JPMorgan “Prepared” to Compete With Big Tech

As fintech acquisitions surge and digital talent becomes harder to source, JPMorgan is feeling the crunch.

Need to Know

  • At a recent investor’s day, JPMorgan CEO Jamie Dimon said the bank will look to expand through acquisitions with a specific focus on financial services and technology.
  • The motivation for these deals, according to Dimon, is the growing competition from tech giants such as Amazon and Google, as well as smaller fintech firms.
  • JPMorgan’s most recent acquisitions were InstaMed and WePay, in 2019 and 2017 respectively.
  • Fintech companies have been getting snapped up recently—Honey, Plaid, and Credit Karma were all acquired in the last two months.


The biggest banks in the world are feeling the crunch from technology giants. JPMorgan CEO Jamie Dimon recently outlined a piece of the bank’s next steps, including targeting acquisitions in the financial services and technology sectors.

“We are looking, and we will be much more aggressive with acquisitions across the board,” Dimon said at a recent investor meeting. “I do think we’ll have opportunities to do that.”

Banks make acquisitions for a number of reasons—expand services, build customer bases, enter new markets, and more. But as Dimon outlined, banks are increasingly thinking about using acquisitions as a way to gain new tech talent and access to data. Banks need access to a massive technology workforce in order to be successful. Goldman Sachs recently announced its developer base grew to 10,000, representing 25% of the entire company.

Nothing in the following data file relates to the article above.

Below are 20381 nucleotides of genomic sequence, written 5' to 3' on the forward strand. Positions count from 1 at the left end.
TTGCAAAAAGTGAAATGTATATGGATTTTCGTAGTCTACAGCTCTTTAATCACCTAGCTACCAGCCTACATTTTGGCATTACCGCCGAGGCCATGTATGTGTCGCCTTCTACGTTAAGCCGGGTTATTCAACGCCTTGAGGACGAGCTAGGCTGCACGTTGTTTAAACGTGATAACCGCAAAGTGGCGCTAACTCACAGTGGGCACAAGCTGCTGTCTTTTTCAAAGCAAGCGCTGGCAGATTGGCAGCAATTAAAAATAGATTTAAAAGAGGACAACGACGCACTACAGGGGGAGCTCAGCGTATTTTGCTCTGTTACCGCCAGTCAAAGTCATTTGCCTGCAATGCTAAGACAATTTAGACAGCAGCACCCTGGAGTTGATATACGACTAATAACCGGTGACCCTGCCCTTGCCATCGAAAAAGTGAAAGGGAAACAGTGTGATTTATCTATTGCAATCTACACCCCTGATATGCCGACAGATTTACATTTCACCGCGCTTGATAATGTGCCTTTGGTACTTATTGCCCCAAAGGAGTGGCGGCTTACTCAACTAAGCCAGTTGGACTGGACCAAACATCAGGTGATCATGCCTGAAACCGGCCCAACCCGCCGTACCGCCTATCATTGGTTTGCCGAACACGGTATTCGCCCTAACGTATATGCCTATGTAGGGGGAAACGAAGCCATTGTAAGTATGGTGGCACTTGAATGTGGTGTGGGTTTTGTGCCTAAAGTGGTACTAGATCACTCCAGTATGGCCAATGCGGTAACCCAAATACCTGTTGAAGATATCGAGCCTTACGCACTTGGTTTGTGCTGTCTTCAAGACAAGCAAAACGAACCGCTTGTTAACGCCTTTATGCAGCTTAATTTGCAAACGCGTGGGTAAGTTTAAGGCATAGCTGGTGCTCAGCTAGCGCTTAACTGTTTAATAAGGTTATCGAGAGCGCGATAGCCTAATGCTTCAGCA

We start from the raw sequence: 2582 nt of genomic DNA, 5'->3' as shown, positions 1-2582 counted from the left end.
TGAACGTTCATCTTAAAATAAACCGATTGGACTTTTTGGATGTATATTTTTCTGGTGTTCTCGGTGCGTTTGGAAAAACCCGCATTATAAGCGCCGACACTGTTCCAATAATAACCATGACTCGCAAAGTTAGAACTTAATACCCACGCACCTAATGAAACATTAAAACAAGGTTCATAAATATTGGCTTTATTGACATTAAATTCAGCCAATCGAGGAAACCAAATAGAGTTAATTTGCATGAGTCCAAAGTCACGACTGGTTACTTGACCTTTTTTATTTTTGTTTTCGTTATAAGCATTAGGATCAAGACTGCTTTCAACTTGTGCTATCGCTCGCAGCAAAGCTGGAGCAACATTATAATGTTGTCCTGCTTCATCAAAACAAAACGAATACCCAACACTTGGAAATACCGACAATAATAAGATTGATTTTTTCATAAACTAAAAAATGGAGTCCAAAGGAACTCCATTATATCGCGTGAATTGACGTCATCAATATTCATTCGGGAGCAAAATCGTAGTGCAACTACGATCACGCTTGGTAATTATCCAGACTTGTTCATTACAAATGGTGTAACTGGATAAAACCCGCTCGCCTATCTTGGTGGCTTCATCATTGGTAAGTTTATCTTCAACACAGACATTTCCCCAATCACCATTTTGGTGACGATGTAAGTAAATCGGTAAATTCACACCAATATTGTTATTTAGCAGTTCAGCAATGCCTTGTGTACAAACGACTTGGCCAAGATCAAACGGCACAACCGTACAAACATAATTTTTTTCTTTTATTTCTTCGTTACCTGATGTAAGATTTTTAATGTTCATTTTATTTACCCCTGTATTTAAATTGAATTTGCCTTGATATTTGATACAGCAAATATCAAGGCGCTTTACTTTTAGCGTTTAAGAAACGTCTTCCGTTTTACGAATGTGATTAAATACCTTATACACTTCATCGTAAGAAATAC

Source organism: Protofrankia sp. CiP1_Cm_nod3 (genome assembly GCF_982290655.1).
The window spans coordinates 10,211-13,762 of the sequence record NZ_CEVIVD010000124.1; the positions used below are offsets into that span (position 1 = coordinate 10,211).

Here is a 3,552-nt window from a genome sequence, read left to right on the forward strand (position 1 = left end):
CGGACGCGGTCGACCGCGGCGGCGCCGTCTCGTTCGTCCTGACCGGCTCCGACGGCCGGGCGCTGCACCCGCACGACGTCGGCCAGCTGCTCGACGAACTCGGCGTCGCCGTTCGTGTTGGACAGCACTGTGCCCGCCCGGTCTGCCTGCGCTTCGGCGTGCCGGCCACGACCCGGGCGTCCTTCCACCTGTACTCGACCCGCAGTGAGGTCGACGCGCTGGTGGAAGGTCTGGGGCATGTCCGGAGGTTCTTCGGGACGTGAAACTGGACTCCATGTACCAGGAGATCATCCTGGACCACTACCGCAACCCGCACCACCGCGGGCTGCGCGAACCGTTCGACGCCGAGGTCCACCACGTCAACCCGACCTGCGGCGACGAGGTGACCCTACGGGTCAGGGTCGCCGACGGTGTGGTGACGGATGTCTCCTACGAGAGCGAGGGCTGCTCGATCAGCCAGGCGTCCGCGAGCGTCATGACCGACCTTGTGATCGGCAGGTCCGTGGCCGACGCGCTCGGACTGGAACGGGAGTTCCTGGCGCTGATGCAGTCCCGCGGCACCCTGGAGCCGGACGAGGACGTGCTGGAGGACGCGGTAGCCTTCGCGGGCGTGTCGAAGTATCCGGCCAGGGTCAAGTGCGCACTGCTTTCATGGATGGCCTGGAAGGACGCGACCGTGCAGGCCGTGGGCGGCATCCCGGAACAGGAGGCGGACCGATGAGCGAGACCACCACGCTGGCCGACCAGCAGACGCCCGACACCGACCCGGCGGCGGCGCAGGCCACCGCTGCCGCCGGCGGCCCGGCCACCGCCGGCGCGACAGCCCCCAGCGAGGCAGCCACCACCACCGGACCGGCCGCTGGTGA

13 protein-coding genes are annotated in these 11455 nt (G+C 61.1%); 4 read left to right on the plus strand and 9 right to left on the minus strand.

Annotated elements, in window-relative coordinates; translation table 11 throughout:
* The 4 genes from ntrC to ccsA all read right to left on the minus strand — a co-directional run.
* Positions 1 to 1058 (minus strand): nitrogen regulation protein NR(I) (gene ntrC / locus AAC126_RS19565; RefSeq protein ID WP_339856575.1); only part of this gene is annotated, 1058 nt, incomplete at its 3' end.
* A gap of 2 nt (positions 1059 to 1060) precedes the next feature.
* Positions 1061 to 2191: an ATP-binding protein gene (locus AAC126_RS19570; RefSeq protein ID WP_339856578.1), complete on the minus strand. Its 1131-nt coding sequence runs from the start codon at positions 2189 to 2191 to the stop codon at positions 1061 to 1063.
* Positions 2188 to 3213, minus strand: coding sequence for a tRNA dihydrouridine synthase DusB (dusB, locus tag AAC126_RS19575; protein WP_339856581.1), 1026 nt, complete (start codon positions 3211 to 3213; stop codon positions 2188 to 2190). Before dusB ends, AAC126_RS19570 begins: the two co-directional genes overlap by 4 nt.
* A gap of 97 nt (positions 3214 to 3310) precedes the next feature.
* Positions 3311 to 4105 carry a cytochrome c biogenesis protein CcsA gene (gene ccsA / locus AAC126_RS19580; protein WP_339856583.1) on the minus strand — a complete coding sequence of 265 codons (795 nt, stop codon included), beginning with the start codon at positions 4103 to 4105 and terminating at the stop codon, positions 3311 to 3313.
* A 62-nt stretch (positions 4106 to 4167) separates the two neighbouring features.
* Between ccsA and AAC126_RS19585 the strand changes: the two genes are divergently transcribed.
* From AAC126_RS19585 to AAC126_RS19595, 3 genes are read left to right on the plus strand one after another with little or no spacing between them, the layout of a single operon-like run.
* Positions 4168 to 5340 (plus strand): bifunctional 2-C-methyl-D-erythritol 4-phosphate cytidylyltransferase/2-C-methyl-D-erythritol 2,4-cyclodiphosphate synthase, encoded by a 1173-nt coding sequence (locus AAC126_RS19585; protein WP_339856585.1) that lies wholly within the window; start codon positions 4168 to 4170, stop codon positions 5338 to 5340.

Companies such as Amazon and Google are snapping up some of the best tech talent in the world, and now that JPMorgan and every other major bank are making serious digital moves, they are now up against one another when it comes to hiring the best teams.

JPMorgan is continually expanding its digital presence. Earlier this week, it announced plans to open a digital arm in the UK, and the bank has also utilized tools such as machine learning to streamline its internal processes.

“That’s the world we are going to face, and we’re prepared,” Dimon said in reference to competing against tech giants. “You’re going to get some form of competition from Apple, Amazon, Facebook, Google, WeChat, Alipay; you’re going to get it across payments, white label, black label and bank-in-a-box and marketplaces…when it comes to M&A, we should be very, very creative.”

JPMorgan is no stranger to the fintech acquisition world, though it has been fairly quiet in the last 10 years. The only two major deals included purchasing medtech firm InstaMed for over $500 million in 2019, and small business payments platform WePay for over $220 million.

Fintech has been scorching hot over the last three months alone. Just this week, Intuit purchased Credit Karma for $7.1 billion, while Visa acquired Plaid for $5.3 billion last month and PayPal bought Honey for $4 billion in November. Those moves all represented a larger payments or fintech company looking to shore up its data and talent base by making a sizeable move.